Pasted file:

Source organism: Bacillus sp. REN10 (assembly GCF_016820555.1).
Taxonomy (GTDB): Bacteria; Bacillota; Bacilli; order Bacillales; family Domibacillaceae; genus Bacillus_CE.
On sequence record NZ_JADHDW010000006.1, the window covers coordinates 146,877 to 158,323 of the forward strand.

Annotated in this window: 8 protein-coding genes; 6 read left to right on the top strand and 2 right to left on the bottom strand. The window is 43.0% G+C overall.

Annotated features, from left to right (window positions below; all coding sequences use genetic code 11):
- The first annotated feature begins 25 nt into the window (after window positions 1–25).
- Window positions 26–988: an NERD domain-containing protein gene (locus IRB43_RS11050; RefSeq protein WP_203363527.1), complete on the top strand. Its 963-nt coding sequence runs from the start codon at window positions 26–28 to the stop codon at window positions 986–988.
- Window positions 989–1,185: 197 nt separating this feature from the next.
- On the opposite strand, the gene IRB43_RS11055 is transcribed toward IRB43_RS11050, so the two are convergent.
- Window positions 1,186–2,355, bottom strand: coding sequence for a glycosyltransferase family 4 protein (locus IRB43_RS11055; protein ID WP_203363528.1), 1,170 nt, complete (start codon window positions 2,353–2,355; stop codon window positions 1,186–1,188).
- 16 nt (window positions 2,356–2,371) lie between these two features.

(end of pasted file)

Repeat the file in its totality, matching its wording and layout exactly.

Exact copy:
Source organism: Bacillus sp. REN10 (assembly GCF_016820555.1).
Taxonomy (GTDB): Bacteria; Bacillota; Bacilli; order Bacillales; family Domibacillaceae; genus Bacillus_CE.
On sequence record NZ_JADHDW010000006.1, the window covers coordinates 146,877 to 158,323 of the forward strand.

Annotated in this window: 8 protein-coding genes; 6 read left to right on the top strand and 2 right to left on the bottom strand. The window is 43.0% G+C overall.

Annotated features, from left to right (window positions below; all coding sequences use genetic code 11):
- The first annotated feature begins 25 nt into the window (after window positions 1–25).
- Window positions 26–988: an NERD domain-containing protein gene (locus IRB43_RS11050; RefSeq protein WP_203363527.1), complete on the top strand. Its 963-nt coding sequence runs from the start codon at window positions 26–28 to the stop codon at window positions 986–988.
- Window positions 989–1,185: 197 nt separating this feature from the next.
- On the opposite strand, the gene IRB43_RS11055 is transcribed toward IRB43_RS11050, so the two are convergent.
- Window positions 1,186–2,355, bottom strand: coding sequence for a glycosyltransferase family 4 protein (locus IRB43_RS11055; protein ID WP_203363528.1), 1,170 nt, complete (start codon window positions 2,353–2,355; stop codon window positions 1,186–1,188).
- 16 nt (window positions 2,356–2,371) lie between these two features.